Composition of rational functions

Given a rational function $R\in\Bbb R(x_1,\dots,x_n)$ with multilinear numerator and denominator, is there always a rational function $G\in\Bbb R(x)$ such that $G\circ R\in\Bbb R[x_1,\dots,x_n]$, $G(0)=0$, $G(1)=1$? In situations where such $G$ exists, what is the minimal degree of rational function $G\in\Bbb R(x)$ such that $G\circ R\in\Bbb R[x_1,\dots,x_n]$, $G(0)=0$, $G(1)=1$ where degree of rational function is maximum of degrees of numerator and denominator in lowest forms?

Since $G(0)=0,G(1)=1$, $G(x)=x\frac{C(x)}{D(x)}=x\frac{(x-1)A(x)+r}{(x-1)B(x)+r}$ holds with $r\neq0$.

By multilinear, I mean only monomials of form $ax_{i_1}x_{i_2}x_{i_3}\dots x_{i_d}$ with $i_j\in\{1,\dots,n\}$, $a\in\Bbb R$ are present.

• Is there some editing issue? Which question are you asking? – Dylan Thurston May 11 '15 at 21:50
• Are you asking a total of four different questions? – Dylan Thurston May 11 '15 at 21:52
• no two questions. question is essentially about degree. – T.... May 11 '15 at 21:53
• Re your edit: can two $i_j$ be the same? – Todd Trimble May 12 '15 at 2:57
• no they cannot be. – T.... May 12 '15 at 3:00

I am not sure I know what multilinear means. If the following $R$ is multilinear, it is a counterexample. Take $R(x_1, x_2, x_3, x_4) = (x_1 x_2+x_3 x_4)/(x_2 x_4) = x_1/x_4 + x_3/x_2$. I claim that there is no nonconstant rational function $G$ for which $G \circ R$ is polynomial. Proof: If there were, then $G(R(t,t,1,1))$ would be polynomial in $t$, which is to say, $G(t+t^{-1})$ would be polynomial in $t$.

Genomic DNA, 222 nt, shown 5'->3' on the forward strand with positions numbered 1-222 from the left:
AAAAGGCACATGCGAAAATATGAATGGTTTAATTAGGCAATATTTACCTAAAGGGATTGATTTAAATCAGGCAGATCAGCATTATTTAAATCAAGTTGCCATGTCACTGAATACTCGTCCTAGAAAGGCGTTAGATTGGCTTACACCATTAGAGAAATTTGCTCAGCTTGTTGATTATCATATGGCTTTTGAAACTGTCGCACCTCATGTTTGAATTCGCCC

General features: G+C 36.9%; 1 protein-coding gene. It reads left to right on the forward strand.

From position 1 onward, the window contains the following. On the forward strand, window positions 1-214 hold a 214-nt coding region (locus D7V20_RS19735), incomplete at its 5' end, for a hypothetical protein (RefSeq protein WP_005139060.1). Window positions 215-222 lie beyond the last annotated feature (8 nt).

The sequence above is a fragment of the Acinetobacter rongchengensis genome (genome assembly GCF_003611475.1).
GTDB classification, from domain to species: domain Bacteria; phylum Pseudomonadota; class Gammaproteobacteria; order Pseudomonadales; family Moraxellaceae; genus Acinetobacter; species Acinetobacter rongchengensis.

Suppose that there is a rational function $G$ for which $G(t+t^{-1})$ is polynomial. For any complex number $t$, the function $G$ cannot have a pole at $t+t^{-1}$. But, as $t$ ranges over $\mathbb{C}$, the function $t+t^{-1}$ ranges over the entire Riemann sphere $\mathbb{C} \cup \{ \infty \}$. So $G$ has no poles at all, and is a constant.
• Is there a way to classify for which such $R$, a $G$ exists? – T.... May 12 '15 at 2:52
• Multilinear seems to be a distraction, so let's just ask, for which rational functions $R$ on $\mathbb{C}^n$, there is a $G \in \mathbb{C}(u)$ such that $G \circ R$ is polynomial. As noted above, $R(\mathbb{C}^n)$ must omit some point of the Riemann sphere. Conversely, if $R(\mathbb{C}^n)$ omits $a$, then $1/(R-a)$ omits $\infty$, and hence is polynomial. – David E Speyer May 12 '15 at 3:31